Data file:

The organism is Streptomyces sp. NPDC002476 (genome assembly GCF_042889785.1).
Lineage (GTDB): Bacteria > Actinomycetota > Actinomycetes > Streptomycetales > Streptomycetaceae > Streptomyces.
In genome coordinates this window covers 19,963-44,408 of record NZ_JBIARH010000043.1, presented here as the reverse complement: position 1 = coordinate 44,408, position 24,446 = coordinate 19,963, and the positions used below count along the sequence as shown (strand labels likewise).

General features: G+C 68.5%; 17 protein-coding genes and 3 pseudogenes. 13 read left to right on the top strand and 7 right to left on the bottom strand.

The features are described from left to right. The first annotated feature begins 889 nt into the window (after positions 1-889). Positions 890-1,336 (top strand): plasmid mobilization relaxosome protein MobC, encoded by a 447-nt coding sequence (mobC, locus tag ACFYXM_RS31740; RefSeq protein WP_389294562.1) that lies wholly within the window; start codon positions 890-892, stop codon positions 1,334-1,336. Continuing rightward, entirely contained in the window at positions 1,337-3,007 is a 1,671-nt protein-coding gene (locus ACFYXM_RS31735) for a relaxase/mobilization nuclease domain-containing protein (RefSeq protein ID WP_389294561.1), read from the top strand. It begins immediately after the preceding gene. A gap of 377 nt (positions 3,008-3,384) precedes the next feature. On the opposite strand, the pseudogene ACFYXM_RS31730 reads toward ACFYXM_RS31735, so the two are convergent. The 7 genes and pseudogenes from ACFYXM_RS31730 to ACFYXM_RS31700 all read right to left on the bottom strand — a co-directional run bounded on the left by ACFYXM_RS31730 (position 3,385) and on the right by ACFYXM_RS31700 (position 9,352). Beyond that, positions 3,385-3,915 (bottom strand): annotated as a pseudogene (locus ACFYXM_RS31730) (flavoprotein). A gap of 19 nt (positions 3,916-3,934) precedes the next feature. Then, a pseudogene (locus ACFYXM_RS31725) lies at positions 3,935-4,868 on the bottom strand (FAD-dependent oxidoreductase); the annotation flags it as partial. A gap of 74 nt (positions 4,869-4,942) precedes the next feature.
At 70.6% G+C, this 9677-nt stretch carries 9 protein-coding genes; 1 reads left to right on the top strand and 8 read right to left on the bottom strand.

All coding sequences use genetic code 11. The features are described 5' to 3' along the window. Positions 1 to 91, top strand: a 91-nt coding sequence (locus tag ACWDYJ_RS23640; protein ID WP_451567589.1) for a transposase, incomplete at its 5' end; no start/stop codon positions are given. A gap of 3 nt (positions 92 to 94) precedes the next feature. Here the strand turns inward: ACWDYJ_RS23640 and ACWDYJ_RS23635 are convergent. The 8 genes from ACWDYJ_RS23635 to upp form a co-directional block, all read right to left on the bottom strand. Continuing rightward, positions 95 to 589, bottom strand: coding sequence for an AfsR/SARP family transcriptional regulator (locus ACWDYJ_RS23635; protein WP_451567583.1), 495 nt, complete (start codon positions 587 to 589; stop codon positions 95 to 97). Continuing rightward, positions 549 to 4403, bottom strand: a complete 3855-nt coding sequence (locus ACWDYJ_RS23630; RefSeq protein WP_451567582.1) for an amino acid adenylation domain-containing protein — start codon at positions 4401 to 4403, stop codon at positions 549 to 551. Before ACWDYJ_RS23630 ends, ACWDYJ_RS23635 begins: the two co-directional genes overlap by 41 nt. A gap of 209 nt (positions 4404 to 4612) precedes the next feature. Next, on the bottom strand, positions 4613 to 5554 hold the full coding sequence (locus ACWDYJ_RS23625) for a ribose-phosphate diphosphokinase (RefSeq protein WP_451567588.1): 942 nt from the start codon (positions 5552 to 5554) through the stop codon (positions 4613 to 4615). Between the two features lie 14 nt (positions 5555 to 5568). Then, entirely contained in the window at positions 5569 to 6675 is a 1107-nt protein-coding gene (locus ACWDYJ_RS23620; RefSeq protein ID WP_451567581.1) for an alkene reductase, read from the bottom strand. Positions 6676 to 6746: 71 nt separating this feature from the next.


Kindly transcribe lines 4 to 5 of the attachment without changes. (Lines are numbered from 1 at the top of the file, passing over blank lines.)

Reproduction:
General features: G+C 68.5%; 17 protein-coding genes and 3 pseudogenes. 13 read left to right on the top strand and 7 right to left on the bottom strand.

The features are described from left to right. The first annotated feature begins 889 nt into the window (after positions 1-889). Positions 890-1,336 (top strand): plasmid mobilization relaxosome protein MobC, encoded by a 447-nt coding sequence (mobC, locus tag ACFYXM_RS31740; RefSeq protein WP_389294562.1) that lies wholly within the window; start codon positions 890-892, stop codon positions 1,334-1,336. Continuing rightward, entirely contained in the window at positions 1,337-3,007 is a 1,671-nt protein-coding gene (locus ACFYXM_RS31735) for a relaxase/mobilization nuclease domain-containing protein (RefSeq protein ID WP_389294561.1), read from the top strand. It begins immediately after the preceding gene. A gap of 377 nt (positions 3,008-3,384) precedes the next feature. On the opposite strand, the pseudogene ACFYXM_RS31730 reads toward ACFYXM_RS31735, so the two are convergent. The 7 genes and pseudogenes from ACFYXM_RS31730 to ACFYXM_RS31700 all read right to left on the bottom strand — a co-directional run bounded on the left by ACFYXM_RS31730 (position 3,385) and on the right by ACFYXM_RS31700 (position 9,352). Beyond that, positions 3,385-3,915 (bottom strand): annotated as a pseudogene (locus ACFYXM_RS31730) (flavoprotein). A gap of 19 nt (positions 3,916-3,934) precedes the next feature. Then, a pseudogene (locus ACFYXM_RS31725) lies at positions 3,935-4,868 on the bottom strand (FAD-dependent oxidoreductase); the annotation flags it as partial. A gap of 74 nt (positions 4,869-4,942) precedes the next feature.